There I was hanging out with my six year old when we stopped to watch a music video. When POW I’m watching through the eyes of a little girl. I practically had to catapult myself off the sofa to shield her from the screen. I know, I know. Bad mommy. Should have known better. Hey, it was a misfired attempt at the work/life balance thing that only exists in a Sheryl Sandberg fairytale about leaning in.
I do not consider myself to be prudish. But holy Catwoman how did we get here? All movements have unintended outcomes. I understand this. I just don’t think any of us coming of age in the shadow of the women’s movement saw the total misogynistic, over-sexualization of pop music today. We are lost in a vulgar sea of overexposure thinly disguised as artistic expression. Who knew we’d be living in an era of whorecians. Somewhere Betty Friedan is angrily waving The Feminine Mystique.
The worst part of it is is that I’m to blame. It’s true. The Madonna of the ‘80s and ‘90s? Loved every incarnation and video. Cher too. Especially her roles in Moonstruck and Mask. Somewhere it all went a wee bit too far as it did in Cher’s, If I Could Turn Back Time music video where she straddled a cannon on the USS Missouri with her ass taunting hundreds of slap happy crazed sailors.
I think we have become a nation of Saturday Night Live Sally O’Malley’s. This was Molly Shannon’s hysterical satire of a woman who couldn’t stop herself from announcing, “My name is Sally O’Malley I’m proud to stay I’m fifty years old and I’m not one of those gals whose afraid to tell her real age. And I like to stretch. And kick. I’m FIFTY!”
I distinctly remember cracking up and thinking to myself this is Madonna stripped of her celebrity running around a stage and strutting her stuff. Do I really need to see Madonna in a thong on the red carpet in 2015? No, I do not. Madonna, I adore you, but unless you’re on a beach in Rio, even your tight little butt cheeks have reached their expiration date for public display.
This past June my mother, my sister, and I went to see the Divine Miss M. otherwise known as Bette Midler at the United Center in Chicago. She is an ‘artist’, no wait, let me rephrase that, an ‘entertainer’ we adore.
Bette started performing with Barry Manilow in the belly of the bathhouses in the ’70’s. Light years before Absolute Vodka ads were regularly placed on the back of The Advocate or it was cool to dance on The Ellen Degeneres Show. She got her big break on The Tonight Show. Years later she was honored to be Johnny Carson’s very last guest where she sang, One for My Baby, (and One More for the Road), a palpable performance where she and Carson were barely able to keep it together.
Her trademark bawdiness and political humor combined with her ability to sing her heart out is a rarity.
So there we were the three of us and one guy sitting on our aisle with his wife donned in his Blackhawks jersey like it was a protective suit of testosterone, when Bette strutted out to belt out an audience favorite, Stay With Me from The Rose, a film in which she played Janis Joplin. She was about halfway through when she stopped dead in her tracks and spoke directly to the audience…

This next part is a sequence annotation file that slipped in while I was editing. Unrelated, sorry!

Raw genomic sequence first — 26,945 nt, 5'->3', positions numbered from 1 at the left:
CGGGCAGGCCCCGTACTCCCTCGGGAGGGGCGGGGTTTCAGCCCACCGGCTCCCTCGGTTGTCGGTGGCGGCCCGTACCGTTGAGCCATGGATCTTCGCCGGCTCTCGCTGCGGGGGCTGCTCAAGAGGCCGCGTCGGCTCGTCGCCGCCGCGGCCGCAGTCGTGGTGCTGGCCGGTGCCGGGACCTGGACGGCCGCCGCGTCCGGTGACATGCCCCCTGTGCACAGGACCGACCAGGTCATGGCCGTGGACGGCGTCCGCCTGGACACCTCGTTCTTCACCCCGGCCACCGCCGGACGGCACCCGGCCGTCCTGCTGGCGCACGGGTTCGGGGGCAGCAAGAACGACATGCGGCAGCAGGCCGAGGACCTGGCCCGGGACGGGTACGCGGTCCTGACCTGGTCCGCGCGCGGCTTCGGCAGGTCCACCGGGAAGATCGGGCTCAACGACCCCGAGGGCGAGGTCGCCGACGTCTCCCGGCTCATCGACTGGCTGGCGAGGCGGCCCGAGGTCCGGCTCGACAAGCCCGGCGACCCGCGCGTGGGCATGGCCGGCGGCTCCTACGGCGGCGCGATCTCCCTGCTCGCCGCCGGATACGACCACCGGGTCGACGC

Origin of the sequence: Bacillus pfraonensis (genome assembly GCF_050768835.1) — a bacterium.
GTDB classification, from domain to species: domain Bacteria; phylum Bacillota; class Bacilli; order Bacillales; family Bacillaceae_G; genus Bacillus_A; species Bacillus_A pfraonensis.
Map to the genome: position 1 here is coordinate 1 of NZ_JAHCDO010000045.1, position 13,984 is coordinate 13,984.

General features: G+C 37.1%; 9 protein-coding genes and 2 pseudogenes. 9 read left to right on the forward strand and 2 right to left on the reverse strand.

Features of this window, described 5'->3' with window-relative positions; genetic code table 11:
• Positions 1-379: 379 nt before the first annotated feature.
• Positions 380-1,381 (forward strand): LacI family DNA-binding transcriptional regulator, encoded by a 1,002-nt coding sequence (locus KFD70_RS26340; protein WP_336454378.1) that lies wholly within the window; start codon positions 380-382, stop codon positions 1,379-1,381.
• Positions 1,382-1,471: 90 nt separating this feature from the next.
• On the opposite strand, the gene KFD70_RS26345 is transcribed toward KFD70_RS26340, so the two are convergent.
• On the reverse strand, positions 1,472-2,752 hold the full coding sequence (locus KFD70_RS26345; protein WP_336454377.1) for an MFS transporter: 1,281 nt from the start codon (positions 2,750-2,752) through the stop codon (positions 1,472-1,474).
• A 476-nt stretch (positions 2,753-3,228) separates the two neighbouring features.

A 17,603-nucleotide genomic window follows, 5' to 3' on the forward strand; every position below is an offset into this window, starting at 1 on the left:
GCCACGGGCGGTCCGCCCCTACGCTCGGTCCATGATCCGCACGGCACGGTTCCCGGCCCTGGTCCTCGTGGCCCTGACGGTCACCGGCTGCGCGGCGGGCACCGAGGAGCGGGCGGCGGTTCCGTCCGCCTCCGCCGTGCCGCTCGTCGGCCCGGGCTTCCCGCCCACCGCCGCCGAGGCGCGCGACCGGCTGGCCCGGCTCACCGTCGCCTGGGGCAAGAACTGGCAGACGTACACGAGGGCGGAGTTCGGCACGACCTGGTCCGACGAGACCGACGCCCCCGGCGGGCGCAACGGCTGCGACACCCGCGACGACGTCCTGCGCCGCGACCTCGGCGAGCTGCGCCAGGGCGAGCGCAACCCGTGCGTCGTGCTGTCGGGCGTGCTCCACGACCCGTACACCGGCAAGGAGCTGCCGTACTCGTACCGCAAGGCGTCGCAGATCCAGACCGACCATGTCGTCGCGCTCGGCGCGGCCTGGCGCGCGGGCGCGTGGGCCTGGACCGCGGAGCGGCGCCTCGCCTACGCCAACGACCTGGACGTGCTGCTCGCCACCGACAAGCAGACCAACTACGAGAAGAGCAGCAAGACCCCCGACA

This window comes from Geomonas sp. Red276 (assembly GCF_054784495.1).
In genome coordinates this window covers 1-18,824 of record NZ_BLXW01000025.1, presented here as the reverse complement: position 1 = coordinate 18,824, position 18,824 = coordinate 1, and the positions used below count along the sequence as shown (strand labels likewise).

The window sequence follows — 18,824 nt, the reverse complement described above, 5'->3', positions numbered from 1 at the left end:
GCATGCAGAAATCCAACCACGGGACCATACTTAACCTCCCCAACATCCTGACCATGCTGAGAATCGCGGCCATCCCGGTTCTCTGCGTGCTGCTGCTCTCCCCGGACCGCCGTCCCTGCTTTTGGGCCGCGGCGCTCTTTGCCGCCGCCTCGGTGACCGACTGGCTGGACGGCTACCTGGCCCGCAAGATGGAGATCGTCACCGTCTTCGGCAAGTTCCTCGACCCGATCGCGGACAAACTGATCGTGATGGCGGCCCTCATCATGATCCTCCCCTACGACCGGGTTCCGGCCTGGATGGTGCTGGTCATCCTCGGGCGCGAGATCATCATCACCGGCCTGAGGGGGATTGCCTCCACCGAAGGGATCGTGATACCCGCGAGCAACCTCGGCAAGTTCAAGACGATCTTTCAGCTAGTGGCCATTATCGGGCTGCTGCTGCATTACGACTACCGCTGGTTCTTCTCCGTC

“Well, I can get plenty of men. That was what I used to say when I first started singing this song. …Well, that was then and this is now. Because the most wonderful part about music is that it evolves as you change it changes with you. Especially if it’s a song you’ve known and loved so many, so many years. And then you get a little bit older. Things happen.Things that you never expected to have happen. Things, random things out of nowhere, you know, and I just cannot get over it. The number of people that I knew and loved who have fallen by the way side.Their lives and memories to me like ghosts like phantoms you know hovering over me like a lovely misty cloud. And sometimes you must say but, but you left me behind. Maybe that’s what this song is about. You left me behind. And maybe this time, this time I should be the one to go away…”
All of a sudden the connection to this moment was like a shot straight to the heart. This was and is exactly how my mother felt given my father’s death after 50+ years of marriage. Her reprise was transcendent. I personally have not experienced that level of emotion at a concert before. It was as if she was singing to us and whoever she had personally lost collectively at once.
I have no idea how younger (and not so young) women are going to seize the future. All I know is that evening, everyone in the United Center was able to appreciate the real McCoy.
This is how you roar.
* “I am woman, hear me roar” is a lyric from the song I Am Woman by Helen Ready and was widely associated as an anthem for the women’s movement in the early seventies.